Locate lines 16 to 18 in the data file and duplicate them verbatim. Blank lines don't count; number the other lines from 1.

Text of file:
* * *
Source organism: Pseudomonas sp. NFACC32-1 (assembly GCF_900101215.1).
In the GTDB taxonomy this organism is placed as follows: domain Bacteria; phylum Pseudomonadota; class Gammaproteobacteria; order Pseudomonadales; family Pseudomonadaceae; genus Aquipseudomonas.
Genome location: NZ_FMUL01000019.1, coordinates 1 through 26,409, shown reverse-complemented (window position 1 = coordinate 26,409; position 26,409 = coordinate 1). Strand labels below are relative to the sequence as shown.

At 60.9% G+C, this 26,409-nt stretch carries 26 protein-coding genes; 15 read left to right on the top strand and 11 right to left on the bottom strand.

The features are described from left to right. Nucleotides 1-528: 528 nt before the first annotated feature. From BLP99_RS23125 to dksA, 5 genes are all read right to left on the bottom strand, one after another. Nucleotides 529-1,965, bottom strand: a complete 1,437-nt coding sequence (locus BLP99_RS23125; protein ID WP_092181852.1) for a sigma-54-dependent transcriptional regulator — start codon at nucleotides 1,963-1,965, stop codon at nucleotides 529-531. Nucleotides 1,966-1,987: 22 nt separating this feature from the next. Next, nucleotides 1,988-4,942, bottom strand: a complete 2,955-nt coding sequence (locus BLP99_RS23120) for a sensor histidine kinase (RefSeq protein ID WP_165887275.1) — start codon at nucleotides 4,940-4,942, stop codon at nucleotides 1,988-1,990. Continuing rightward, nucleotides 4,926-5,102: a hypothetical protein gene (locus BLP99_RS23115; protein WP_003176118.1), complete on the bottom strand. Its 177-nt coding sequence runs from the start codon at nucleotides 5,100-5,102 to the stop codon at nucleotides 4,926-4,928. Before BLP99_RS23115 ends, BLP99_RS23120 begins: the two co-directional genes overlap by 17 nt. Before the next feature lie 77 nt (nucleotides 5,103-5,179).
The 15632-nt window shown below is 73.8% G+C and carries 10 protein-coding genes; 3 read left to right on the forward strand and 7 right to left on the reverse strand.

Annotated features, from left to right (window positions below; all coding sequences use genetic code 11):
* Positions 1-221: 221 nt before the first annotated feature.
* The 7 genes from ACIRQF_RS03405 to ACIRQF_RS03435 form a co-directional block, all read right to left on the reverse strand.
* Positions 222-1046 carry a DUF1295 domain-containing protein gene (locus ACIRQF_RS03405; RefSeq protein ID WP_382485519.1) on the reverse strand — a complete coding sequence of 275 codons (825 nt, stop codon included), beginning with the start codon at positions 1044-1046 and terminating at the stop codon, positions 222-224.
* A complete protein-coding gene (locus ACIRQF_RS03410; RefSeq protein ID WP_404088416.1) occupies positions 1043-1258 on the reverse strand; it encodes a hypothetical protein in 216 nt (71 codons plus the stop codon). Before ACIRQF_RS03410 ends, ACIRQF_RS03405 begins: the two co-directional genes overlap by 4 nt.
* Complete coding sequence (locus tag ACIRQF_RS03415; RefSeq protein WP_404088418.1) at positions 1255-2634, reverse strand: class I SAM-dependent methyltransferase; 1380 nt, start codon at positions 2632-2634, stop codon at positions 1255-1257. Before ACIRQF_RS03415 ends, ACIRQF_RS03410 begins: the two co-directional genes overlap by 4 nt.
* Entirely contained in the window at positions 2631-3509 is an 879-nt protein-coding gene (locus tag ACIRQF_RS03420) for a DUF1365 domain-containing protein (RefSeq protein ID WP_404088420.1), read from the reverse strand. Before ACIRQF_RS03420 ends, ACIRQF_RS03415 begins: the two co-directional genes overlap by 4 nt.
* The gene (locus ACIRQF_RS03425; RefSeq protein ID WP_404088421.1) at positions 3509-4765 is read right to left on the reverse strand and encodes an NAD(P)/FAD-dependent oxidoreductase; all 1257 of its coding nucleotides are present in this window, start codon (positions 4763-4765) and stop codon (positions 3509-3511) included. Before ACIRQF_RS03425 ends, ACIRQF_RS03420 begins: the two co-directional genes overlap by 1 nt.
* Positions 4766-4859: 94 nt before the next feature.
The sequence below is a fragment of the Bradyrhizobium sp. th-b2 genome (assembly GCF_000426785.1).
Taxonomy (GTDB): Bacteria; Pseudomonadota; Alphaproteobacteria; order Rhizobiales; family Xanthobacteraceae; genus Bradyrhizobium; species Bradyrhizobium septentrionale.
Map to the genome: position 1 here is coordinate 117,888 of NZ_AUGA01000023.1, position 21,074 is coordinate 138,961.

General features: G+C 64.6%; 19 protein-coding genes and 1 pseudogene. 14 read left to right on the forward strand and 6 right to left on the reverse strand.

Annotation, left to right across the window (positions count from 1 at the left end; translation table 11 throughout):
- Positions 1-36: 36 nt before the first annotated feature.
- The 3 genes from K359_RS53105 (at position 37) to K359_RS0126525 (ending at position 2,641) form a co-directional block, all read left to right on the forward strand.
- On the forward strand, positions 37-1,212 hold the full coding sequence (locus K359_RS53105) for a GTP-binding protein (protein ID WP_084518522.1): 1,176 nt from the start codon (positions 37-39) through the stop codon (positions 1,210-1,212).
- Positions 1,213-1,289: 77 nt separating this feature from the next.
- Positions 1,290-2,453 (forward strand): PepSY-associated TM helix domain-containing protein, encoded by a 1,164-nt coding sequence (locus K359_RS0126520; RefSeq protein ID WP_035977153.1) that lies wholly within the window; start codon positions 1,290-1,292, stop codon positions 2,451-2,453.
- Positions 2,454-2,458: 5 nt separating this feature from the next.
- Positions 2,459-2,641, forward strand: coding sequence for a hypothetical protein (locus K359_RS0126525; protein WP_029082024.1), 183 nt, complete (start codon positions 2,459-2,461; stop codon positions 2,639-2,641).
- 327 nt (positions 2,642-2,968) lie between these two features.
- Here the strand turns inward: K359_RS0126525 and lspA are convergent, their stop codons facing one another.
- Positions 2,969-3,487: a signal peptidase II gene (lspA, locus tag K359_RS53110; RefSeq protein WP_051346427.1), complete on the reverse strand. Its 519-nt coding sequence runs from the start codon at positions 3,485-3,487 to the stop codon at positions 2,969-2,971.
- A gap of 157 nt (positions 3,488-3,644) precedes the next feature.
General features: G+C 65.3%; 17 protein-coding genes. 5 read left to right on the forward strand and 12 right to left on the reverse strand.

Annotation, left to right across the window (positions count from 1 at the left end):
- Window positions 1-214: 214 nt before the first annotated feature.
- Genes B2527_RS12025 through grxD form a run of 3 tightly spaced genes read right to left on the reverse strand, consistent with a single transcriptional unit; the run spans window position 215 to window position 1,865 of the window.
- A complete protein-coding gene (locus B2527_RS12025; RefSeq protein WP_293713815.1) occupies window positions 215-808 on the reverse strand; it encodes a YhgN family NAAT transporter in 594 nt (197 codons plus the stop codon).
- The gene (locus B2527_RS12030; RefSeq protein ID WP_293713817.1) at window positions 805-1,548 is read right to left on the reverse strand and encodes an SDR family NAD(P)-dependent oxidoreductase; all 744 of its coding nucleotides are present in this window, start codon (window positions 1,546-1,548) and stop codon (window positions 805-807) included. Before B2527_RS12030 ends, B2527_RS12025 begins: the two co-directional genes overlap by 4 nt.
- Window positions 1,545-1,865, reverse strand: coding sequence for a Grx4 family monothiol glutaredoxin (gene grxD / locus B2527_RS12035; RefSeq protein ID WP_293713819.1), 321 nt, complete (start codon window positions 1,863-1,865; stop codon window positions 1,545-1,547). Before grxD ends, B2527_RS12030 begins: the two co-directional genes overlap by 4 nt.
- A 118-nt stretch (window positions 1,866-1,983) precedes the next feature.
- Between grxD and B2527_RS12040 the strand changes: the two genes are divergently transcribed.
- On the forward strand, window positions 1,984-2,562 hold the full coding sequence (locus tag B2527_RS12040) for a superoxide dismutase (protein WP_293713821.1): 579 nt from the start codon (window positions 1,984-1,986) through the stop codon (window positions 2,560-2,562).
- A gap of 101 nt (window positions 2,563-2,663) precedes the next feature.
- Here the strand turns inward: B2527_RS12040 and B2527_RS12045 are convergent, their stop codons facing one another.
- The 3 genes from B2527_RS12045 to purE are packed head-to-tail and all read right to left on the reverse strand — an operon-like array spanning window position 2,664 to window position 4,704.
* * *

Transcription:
The sequence below is a fragment of the Bradyrhizobium sp. th-b2 genome (assembly GCF_000426785.1).
Taxonomy (GTDB): Bacteria; Pseudomonadota; Alphaproteobacteria; order Rhizobiales; family Xanthobacteraceae; genus Bradyrhizobium; species Bradyrhizobium septentrionale.
Map to the genome: position 1 here is coordinate 117,888 of NZ_AUGA01000023.1, position 21,074 is coordinate 138,961.